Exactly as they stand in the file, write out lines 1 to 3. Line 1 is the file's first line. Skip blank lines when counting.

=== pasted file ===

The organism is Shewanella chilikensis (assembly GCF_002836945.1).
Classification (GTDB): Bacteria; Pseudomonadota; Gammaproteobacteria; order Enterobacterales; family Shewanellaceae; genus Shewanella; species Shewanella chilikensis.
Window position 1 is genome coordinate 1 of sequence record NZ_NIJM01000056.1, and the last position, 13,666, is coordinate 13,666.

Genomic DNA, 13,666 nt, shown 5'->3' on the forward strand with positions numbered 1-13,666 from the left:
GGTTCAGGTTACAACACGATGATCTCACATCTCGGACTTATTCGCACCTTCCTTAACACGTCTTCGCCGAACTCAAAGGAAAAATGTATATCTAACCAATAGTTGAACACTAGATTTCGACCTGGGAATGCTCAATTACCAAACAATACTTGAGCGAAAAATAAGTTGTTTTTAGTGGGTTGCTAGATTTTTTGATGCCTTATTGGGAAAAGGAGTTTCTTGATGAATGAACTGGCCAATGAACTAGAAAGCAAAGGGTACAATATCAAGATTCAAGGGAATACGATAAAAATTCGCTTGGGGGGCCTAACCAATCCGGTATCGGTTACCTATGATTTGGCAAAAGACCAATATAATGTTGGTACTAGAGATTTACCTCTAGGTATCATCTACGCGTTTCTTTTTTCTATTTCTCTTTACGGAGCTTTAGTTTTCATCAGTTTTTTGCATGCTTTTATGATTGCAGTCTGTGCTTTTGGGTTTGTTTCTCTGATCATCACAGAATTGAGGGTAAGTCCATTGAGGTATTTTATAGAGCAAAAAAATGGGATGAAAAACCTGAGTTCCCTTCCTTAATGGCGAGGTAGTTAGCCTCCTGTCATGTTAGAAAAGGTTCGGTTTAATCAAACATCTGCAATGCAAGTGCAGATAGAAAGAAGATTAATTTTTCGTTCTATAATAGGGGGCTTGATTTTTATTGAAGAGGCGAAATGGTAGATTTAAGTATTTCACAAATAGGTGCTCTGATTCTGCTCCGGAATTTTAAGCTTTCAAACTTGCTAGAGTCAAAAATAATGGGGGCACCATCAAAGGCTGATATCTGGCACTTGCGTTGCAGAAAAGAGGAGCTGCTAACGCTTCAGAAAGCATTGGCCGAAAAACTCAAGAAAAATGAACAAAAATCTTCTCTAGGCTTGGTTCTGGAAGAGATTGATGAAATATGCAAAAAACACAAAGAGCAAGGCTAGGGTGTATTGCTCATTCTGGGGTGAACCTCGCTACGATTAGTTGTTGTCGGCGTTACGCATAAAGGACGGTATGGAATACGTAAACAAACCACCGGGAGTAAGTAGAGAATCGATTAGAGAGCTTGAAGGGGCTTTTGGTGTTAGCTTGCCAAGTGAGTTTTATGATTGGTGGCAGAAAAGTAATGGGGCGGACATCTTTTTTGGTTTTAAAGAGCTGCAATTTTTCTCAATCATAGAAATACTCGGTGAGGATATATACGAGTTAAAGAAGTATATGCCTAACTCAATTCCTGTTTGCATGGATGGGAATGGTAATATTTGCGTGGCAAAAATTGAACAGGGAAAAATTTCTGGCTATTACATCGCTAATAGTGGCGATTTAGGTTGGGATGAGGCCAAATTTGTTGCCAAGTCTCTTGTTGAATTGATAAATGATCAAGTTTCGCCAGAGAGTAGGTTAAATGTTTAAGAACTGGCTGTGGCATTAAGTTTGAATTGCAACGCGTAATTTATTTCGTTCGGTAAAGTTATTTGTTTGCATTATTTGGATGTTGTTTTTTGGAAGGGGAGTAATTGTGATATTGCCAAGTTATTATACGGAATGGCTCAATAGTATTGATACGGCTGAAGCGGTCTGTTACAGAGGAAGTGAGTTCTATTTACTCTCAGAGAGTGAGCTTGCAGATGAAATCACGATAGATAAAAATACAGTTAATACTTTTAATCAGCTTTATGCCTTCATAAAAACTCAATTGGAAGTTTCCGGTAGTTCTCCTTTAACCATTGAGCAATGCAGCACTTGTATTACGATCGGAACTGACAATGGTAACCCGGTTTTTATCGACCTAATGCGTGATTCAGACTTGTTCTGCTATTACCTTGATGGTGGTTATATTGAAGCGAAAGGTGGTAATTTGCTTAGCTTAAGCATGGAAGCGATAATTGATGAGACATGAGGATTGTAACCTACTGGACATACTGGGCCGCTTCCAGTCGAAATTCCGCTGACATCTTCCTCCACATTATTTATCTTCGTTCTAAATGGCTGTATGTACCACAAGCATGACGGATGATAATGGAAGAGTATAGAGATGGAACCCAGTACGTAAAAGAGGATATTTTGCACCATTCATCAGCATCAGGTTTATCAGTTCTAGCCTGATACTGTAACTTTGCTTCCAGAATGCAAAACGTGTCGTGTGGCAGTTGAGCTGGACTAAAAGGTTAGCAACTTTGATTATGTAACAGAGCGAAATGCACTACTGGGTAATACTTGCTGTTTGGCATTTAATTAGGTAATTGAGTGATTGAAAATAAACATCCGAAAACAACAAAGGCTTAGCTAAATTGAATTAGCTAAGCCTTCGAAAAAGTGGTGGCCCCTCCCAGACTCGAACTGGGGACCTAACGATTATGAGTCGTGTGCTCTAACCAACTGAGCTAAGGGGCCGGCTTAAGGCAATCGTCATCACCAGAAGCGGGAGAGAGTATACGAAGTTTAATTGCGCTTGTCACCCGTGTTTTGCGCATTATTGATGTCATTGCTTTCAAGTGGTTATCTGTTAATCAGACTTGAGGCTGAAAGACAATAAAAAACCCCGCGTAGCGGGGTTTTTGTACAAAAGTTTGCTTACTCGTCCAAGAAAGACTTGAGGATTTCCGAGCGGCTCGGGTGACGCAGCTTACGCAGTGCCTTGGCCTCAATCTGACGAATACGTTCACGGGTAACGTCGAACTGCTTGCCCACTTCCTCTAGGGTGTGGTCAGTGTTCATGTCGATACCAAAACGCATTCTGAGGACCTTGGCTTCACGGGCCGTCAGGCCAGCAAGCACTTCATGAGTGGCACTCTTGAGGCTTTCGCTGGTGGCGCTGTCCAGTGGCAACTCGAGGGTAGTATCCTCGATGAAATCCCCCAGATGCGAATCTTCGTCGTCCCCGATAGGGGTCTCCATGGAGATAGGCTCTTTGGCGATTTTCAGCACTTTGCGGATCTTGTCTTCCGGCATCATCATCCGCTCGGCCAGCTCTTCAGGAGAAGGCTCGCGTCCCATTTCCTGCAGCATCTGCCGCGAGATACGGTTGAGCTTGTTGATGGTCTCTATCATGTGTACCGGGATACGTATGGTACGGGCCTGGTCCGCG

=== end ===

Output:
The organism is Shewanella chilikensis (assembly GCF_002836945.1).
Classification (GTDB): Bacteria; Pseudomonadota; Gammaproteobacteria; order Enterobacterales; family Shewanellaceae; genus Shewanella; species Shewanella chilikensis.
Window position 1 is genome coordinate 1 of sequence record NZ_NIJM01000056.1, and the last position, 13,666, is coordinate 13,666.